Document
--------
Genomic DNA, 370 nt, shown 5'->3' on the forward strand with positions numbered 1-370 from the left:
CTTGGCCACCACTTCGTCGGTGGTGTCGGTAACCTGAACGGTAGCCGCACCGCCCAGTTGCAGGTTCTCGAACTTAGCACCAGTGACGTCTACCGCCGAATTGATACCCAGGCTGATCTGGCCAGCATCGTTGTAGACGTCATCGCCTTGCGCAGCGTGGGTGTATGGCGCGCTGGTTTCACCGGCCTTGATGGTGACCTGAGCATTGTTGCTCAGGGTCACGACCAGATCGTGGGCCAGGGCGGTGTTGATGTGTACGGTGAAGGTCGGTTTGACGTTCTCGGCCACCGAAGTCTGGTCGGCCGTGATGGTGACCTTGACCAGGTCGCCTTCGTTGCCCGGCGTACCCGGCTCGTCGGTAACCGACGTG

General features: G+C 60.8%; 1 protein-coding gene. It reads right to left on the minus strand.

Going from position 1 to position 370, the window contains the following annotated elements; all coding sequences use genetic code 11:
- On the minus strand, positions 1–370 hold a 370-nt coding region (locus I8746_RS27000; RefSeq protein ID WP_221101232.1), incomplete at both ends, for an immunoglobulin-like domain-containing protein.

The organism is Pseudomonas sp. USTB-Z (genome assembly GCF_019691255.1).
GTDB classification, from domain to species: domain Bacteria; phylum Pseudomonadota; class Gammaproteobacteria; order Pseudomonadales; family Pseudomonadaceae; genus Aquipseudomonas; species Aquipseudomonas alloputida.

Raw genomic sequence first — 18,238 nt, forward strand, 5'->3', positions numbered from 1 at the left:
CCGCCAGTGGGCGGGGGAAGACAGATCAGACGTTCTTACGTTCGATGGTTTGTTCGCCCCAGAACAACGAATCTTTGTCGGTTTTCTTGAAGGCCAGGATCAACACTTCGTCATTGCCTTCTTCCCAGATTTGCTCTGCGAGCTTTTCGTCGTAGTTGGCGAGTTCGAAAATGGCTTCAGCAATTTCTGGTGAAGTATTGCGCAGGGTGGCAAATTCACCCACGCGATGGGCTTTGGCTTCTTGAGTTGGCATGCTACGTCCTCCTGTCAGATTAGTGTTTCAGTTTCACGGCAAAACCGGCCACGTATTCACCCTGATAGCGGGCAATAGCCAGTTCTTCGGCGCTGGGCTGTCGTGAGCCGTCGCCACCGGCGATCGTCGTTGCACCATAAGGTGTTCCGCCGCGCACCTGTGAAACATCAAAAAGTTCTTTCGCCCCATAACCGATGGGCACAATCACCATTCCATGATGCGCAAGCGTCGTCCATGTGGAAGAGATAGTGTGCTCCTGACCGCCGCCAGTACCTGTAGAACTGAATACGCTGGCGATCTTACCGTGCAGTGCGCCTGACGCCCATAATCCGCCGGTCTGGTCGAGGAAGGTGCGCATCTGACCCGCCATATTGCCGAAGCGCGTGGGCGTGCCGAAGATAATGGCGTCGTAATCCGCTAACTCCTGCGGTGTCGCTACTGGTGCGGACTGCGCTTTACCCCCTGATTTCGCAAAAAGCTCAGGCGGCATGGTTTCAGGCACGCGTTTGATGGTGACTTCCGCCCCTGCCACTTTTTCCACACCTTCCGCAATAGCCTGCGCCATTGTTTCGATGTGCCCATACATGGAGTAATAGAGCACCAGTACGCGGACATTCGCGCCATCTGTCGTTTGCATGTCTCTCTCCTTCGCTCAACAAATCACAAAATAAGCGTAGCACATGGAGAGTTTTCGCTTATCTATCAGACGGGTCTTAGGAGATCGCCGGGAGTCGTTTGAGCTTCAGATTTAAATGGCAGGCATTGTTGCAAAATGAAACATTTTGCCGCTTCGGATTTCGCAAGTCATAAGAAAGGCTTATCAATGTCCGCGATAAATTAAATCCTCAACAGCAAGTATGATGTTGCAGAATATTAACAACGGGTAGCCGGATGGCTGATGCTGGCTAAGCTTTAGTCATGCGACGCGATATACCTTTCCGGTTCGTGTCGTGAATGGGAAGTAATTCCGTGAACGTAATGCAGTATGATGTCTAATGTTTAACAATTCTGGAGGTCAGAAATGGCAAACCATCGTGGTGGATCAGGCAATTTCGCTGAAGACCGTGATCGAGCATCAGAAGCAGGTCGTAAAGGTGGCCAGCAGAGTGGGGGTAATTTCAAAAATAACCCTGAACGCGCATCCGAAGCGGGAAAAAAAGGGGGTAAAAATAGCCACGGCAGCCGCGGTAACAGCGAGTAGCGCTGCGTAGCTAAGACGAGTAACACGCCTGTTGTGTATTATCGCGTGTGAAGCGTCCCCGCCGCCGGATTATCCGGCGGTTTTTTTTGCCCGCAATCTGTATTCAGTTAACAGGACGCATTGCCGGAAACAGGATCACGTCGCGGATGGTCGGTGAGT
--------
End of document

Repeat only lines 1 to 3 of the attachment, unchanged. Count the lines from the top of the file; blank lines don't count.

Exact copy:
Genomic DNA, 370 nt, shown 5'->3' on the forward strand with positions numbered 1-370 from the left:
CTTGGCCACCACTTCGTCGGTGGTGTCGGTAACCTGAACGGTAGCCGCACCGCCCAGTTGCAGGTTCTCGAACTTAGCACCAGTGACGTCTACCGCCGAATTGATACCCAGGCTGATCTGGCCAGCATCGTTGTAGACGTCATCGCCTTGCGCAGCGTGGGTGTATGGCGCGCTGGTTTCACCGGCCTTGATGGTGACCTGAGCATTGTTGCTCAGGGTCACGACCAGATCGTGGGCCAGGGCGGTGTTGATGTGTACGGTGAAGGTCGGTTTGACGTTCTCGGCCACCGAAGTCTGGTCGGCCGTGATGGTGACCTTGACCAGGTCGCCTTCGTTGCCCGGCGTACCCGGCTCGTCGGTAACCGACGTG

General features: G+C 60.8%; 1 protein-coding gene. It reads right to left on the minus strand.